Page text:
Modeling Historical and Future Forest Fires in South Korea: The FLAM Optimization Approach

Hyun Woo Jo, Andrey Krasovskiy, Mina Hong, Shelby Corning, Whijin Kim, Florian Kraxner, Woo Kyun Lee

Research output: Contribution to journalArticlepeer-review

7 Citations (Scopus)


Climate change-induced heat waves increase the global risk of forest fires, intensifying biomass burning and accelerating climate change in a vicious cycle. This presents a challenge to the response system in heavily forested South Korea, increasing the risk of more frequent and large-scale fire outbreaks. This study aims to optimize IIASA’s wildFire cLimate impacts and Adaptation Model (FLAM)—a processed-based model integrating biophysical and human impacts—to South Korea for projecting the pattern and scale of future forest fires. The developments performed in this study include: (1) the optimization of probability algorithms in FLAM based on the national GIS data downscaled to 1 km2 with additional factors introduced for national specific modeling; (2) the improvement of soil moisture computation by adjusting the Fine Fuel Moisture Code (FFMC) to represent vegetation feedbacks by fitting soil moisture to daily remote sensing data; and (3) projection of future forest fire frequency and burned area. Our results show that optimization has considerably improved the modeling of seasonal patterns of forest fire frequency. Pearson’s correlation coefficient between monthly predictions and observations from national statistics over 2016–2022 was improved from 0.171 in the non-optimized to 0.893 in the optimized FLAM. These findings imply that FLAM’s main algorithms for interpreting biophysical and human impacts on forest fire at a global scale are only applicable to South Korea after the optimization of all modules, and climate change is the main driver of the recent increases in forest fires. Projections for forest fire were produced for four periods until 2100 based on the forest management plan, which included three management scenarios (current, ideal, and overprotection). Ideal management led to a reduction of 60–70% of both fire frequency and burned area compared to the overprotection scenario. This study should be followed by research for developing adaptation strategies corresponding to the projected risks of future forest fires.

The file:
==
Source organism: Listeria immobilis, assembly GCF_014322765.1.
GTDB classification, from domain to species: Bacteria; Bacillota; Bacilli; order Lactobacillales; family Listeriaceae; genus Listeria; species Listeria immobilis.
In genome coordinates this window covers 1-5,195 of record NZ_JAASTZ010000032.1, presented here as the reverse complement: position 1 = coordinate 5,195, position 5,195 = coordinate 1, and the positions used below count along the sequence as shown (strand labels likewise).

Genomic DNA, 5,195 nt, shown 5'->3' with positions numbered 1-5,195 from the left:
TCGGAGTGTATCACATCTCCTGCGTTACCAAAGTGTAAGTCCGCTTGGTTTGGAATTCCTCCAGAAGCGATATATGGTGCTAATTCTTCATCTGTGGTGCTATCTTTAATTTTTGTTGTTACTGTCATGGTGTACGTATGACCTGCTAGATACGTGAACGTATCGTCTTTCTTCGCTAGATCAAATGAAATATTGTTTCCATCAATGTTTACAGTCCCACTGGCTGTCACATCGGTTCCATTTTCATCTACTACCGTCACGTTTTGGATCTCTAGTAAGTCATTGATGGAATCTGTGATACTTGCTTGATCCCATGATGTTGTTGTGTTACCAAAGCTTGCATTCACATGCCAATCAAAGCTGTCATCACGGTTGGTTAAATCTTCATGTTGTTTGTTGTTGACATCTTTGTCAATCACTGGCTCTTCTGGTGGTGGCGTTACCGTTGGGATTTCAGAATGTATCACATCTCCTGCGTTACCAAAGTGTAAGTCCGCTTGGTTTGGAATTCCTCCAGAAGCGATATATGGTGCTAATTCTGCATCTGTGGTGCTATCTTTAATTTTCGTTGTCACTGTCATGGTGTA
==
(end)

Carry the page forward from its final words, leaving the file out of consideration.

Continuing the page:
Original languageEnglish
Article number1446
JournalRemote Sensing
Issue number5
Publication statusPublished - 2023 Mar

Bibliographical note

Funding Information:
This study was carried out with the support of R&D Program for Forest Science Technology (project No.2021345B10-2223-CD01) provided by Korea Forest Service (Korea Forestry Promotion Institute). This research was funded by the project “Integrated Future Wildfire Hot Spot Mapping for Austria (Austria Fire Futures)” number C265157, funded by the Climate and Energy Fund and carried out within the framework of the Austrian Climate Research Program (ACRP).

Funding Information:
This study was developed in the Young Scientists Summer Program at the International Institute for Applied Systems Analysis, Laxenburg (Austria) with financial support from the National Research Foundation of Korea. Furthermore, we would like to acknowledge the International Boreal Forest Research Association (IBFRA, (accessed on 16 January 2023) and the COST Action (grant no. CA18135) “Fire in the Earth System: Science & Society” (FireLinks), supported by COST (European Cooperation in Science and Technology).

Publisher Copyright:
© 2023 by the authors.


  • South Korea
  • forest fire
  • model optimization
  • risk modeling

ASJC Scopus subject areas

  • General Earth and Planetary Sciences


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